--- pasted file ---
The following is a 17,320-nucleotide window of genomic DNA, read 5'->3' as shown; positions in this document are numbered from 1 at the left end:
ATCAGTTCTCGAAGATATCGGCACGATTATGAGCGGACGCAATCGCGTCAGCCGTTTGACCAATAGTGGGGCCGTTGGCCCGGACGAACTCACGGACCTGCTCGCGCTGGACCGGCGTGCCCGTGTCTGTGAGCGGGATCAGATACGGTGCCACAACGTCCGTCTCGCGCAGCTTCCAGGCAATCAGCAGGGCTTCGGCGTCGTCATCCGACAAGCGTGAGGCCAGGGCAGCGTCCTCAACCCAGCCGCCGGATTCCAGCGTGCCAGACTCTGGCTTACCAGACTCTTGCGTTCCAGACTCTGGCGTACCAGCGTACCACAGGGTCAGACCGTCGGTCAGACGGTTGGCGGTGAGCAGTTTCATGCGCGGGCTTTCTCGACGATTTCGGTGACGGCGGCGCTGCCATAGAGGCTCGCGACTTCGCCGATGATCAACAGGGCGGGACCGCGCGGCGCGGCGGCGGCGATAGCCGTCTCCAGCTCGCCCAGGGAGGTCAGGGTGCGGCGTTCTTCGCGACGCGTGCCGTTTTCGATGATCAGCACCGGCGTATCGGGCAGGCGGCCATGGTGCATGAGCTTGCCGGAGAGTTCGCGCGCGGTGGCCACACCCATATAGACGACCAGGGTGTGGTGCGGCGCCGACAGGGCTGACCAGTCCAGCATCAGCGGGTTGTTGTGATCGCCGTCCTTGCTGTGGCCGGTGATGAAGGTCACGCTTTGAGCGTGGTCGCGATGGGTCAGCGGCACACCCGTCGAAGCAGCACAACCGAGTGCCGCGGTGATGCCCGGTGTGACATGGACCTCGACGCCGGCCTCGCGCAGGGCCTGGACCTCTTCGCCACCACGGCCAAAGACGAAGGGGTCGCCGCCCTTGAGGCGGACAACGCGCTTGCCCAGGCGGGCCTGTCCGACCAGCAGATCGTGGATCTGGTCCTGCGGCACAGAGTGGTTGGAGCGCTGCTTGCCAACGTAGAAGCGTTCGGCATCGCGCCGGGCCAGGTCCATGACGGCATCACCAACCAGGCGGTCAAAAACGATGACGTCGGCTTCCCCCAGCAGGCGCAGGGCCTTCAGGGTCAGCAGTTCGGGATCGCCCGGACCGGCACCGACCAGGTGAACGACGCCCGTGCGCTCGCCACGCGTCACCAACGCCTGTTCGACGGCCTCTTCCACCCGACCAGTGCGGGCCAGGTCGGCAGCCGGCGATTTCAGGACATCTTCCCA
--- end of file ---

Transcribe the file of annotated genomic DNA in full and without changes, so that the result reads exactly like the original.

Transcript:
The following is a 17,320-nucleotide window of genomic DNA, read 5'->3' as shown; positions in this document are numbered from 1 at the left end:
ATCAGTTCTCGAAGATATCGGCACGATTATGAGCGGACGCAATCGCGTCAGCCGTTTGACCAATAGTGGGGCCGTTGGCCCGGACGAACTCACGGACCTGCTCGCGCTGGACCGGCGTGCCCGTGTCTGTGAGCGGGATCAGATACGGTGCCACAACGTCCGTCTCGCGCAGCTTCCAGGCAATCAGCAGGGCTTCGGCGTCGTCATCCGACAAGCGTGAGGCCAGGGCAGCGTCCTCAACCCAGCCGCCGGATTCCAGCGTGCCAGACTCTGGCTTACCAGACTCTTGCGTTCCAGACTCTGGCGTACCAGCGTACCACAGGGTCAGACCGTCGGTCAGACGGTTGGCGGTGAGCAGTTTCATGCGCGGGCTTTCTCGACGATTTCGGTGACGGCGGCGCTGCCATAGAGGCTCGCGACTTCGCCGATGATCAACAGGGCGGGACCGCGCGGCGCGGCGGCGGCGATAGCCGTCTCCAGCTCGCCCAGGGAGGTCAGGGTGCGGCGTTCTTCGCGACGCGTGCCGTTTTCGATGATCAGCACCGGCGTATCGGGCAGGCGGCCATGGTGCATGAGCTTGCCGGAGAGTTCGCGCGCGGTGGCCACACCCATATAGACGACCAGGGTGTGGTGCGGCGCCGACAGGGCTGACCAGTCCAGCATCAGCGGGTTGTTGTGATCGCCGTCCTTGCTGTGGCCGGTGATGAAGGTCACGCTTTGAGCGTGGTCGCGATGGGTCAGCGGCACACCCGTCGAAGCAGCACAACCGAGTGCCGCGGTGATGCCCGGTGTGACATGGACCTCGACGCCGGCCTCGCGCAGGGCCTGGACCTCTTCGCCACCACGGCCAAAGACGAAGGGGTCGCCGCCCTTGAGGCGGACAACGCGCTTGCCCAGGCGGGCCTGTCCGACCAGCAGATCGTGGATCTGGTCCTGCGGCACAGAGTGGTTGGAGCGCTGCTTGCCAACGTAGAAGCGTTCGGCATCGCGCCGGGCCAGGTCCATGACGGCATCACCAACCAGGCGGTCAAAAACGATGACGTCGGCTTCCCCCAGCAGGCGCAGGGCCTTCAGGGTCAGCAGTTCGGGATCGCCCGGACCGGCACCGACCAGGTGAACGACGCCCGTGCGCTCGCCACGCGTCACCAACGCCTGTTCGACGGCCTCTTCCACCCGACCAGTGCGGGCCAGGTCGGCAGCCGGCGATTTCAGGACATCTTCCCA